- Spend more time with her? No, drive a really big truck.
Boy, I love this truck! Stop that! This is just great.
Five-speed tranny, five-ton big Detroit diesel.
This is gonna be the greatest day of my life.
Tim, you are driving too fast.
If I were alone, this could be the greatest day of my life.
God, I hate moving.
Do you know how many times I moved when I was a kid? - Eight.
- Eight moves.
Every time I had to leave my friends, my heart would just break.
Here we go.
I'd cry for days and days.
Go on an uncontrollable downward spiral.
Jill, how would you like to sit in the back with the packing crates and the Styrofoam packing material? Excuse me, I'm just expressing my feelings.
I know how sick you are of hearing them.
Oh, no, you don't.
Hey, step on it, Uncle Marty.
Dad's getting away from us.
Who would have thought a truck that big could go that fast? I can't believe we have to spend Christmas break helping Grandma move.
Oh, come on! What else would you guys be doing? - Hanging out with my girlfriend.
- Going to parties.
Seeing all the new movies.
Anybody interested in switching lives? - Breaker, breaker.
- Go ahead, Murray.
You got The Tool Man about 55 miles outside of the Motor City.
Come back.
I'm at your front door about two yardsticks.
Watch out for the road pizza in the granny.
"Road pizza in the granny?" Dead animal in the slow lane.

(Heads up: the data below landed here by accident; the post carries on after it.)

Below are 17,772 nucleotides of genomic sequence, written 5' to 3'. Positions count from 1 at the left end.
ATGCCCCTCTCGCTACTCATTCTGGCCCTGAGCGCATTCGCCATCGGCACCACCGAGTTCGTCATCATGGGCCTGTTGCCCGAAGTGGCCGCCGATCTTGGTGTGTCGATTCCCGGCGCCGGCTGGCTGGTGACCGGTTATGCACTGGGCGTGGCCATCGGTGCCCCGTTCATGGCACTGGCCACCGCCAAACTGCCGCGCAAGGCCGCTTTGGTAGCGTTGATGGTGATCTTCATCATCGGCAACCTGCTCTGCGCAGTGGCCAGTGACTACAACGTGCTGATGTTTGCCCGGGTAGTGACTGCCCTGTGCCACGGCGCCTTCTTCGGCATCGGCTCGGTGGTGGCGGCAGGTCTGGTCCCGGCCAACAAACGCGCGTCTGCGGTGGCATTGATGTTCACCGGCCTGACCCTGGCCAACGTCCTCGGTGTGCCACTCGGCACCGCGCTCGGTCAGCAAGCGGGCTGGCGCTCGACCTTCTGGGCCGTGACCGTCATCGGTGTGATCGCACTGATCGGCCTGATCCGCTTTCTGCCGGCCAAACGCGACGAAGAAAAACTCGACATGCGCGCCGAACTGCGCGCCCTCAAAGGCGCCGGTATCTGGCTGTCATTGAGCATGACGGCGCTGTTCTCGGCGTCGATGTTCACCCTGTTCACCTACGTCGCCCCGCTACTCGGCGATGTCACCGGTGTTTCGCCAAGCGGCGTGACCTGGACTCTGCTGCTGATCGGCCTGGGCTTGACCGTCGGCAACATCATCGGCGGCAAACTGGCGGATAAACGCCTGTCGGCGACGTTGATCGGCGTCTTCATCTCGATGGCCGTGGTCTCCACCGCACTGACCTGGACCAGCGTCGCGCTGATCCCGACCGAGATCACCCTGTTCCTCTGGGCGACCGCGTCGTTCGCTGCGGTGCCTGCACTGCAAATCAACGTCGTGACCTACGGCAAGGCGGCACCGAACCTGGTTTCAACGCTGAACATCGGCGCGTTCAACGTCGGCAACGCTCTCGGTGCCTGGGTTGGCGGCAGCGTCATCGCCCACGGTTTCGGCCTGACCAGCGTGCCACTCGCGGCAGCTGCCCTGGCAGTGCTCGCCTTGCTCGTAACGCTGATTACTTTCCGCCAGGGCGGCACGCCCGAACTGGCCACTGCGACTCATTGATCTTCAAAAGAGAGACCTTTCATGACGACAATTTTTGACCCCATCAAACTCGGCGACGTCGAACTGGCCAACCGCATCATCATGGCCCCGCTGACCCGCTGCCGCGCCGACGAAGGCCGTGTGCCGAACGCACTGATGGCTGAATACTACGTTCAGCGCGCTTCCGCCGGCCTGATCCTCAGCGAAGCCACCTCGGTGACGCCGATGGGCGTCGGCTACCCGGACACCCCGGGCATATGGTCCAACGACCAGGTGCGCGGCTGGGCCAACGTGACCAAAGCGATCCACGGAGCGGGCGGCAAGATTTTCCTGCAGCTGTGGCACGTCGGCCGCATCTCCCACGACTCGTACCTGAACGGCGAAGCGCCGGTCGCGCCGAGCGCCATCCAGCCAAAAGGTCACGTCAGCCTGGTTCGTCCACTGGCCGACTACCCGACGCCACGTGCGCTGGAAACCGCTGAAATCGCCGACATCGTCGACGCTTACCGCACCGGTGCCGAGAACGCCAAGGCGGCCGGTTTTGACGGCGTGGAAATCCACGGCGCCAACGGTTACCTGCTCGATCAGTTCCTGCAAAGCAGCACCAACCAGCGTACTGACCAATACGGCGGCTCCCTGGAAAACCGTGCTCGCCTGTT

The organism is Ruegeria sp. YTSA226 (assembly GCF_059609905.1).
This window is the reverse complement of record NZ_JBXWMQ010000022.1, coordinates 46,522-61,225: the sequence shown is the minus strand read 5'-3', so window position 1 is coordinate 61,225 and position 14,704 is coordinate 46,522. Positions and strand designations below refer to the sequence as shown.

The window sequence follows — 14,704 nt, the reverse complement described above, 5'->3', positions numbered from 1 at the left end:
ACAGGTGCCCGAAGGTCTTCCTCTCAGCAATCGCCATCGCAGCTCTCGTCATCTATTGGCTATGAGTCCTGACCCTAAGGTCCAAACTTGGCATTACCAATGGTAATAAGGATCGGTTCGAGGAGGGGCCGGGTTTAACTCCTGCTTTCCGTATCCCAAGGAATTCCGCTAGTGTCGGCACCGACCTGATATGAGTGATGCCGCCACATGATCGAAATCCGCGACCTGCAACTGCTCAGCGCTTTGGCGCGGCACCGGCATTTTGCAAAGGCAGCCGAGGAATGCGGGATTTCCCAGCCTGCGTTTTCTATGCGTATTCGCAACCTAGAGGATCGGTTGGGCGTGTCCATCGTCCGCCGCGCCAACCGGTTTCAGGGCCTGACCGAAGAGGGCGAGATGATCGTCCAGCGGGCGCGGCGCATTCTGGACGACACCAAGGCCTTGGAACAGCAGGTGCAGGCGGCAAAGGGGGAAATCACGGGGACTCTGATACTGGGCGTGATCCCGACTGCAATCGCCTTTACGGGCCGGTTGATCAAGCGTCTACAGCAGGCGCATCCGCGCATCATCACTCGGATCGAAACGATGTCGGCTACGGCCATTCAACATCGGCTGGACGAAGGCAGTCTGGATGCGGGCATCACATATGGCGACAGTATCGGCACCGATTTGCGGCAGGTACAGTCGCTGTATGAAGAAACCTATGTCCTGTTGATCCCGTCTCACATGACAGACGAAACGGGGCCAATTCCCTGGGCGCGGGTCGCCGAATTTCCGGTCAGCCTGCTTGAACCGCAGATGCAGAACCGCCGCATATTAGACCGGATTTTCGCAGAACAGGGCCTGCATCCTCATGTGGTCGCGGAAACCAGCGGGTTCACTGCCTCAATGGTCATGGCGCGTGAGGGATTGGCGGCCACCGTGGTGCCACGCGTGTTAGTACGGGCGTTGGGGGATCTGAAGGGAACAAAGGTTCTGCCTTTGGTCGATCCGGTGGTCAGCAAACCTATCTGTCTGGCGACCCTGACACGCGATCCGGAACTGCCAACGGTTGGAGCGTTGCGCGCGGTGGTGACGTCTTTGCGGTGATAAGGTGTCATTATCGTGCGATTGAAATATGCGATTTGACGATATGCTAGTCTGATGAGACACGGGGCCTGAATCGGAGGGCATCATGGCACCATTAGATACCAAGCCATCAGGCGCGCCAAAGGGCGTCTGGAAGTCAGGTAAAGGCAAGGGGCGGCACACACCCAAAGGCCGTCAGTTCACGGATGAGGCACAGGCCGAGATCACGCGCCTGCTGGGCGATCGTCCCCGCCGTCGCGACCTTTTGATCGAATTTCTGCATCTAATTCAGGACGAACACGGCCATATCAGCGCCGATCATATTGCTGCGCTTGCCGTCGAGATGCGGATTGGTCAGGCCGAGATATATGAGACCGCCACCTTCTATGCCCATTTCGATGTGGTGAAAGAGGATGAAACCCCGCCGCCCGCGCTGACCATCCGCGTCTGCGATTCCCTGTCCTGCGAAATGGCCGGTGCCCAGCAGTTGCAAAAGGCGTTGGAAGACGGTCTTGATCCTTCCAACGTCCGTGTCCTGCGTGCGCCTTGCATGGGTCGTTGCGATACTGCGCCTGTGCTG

Come on! How do you know that? 'Cause every time I get a haircut I read Big Rig Digest.
In about 30, I'm gonna need a motion lotion and a pickle park.
Come back.
That's a restaurant and a gas station.
There's a gas station just ahead of you.
I'll have to get back to you on the hookers.
- Hello.
- Hi.
Oh, hi, hi.
Oh, it's so good to see you.
- Hi, sweetie.
- Hi, Mom.
Mom, don't call me when I'm doing a live show again, please.
You know, I didn't expect you here so soon.
Tim decided to go for the big-rig speed record.
Why are all these boxes marked "fragile?" Well, I didn't know which ones you'd be handling.
Seeing all these boxes brings back so many painful memories.
- When I was a kid we moved, like - We know, dear.
Eight times.
Mom, why did you throw this out? Oh, uh, it was in bad shape, so I yanked it off the wall and put it in the trash.
Yeah, but Dad made this.
Well, honey, I'm not going to be staying in this house and, uh, there's no room for it in my new place.
Jes here.
He'll take anything.
Hey, I'll take it! What is it? - Hey, hey, little brother.
- Well? Gee, I didn't recognize you without a head wound.
Well, I did recognize you because you're still bald.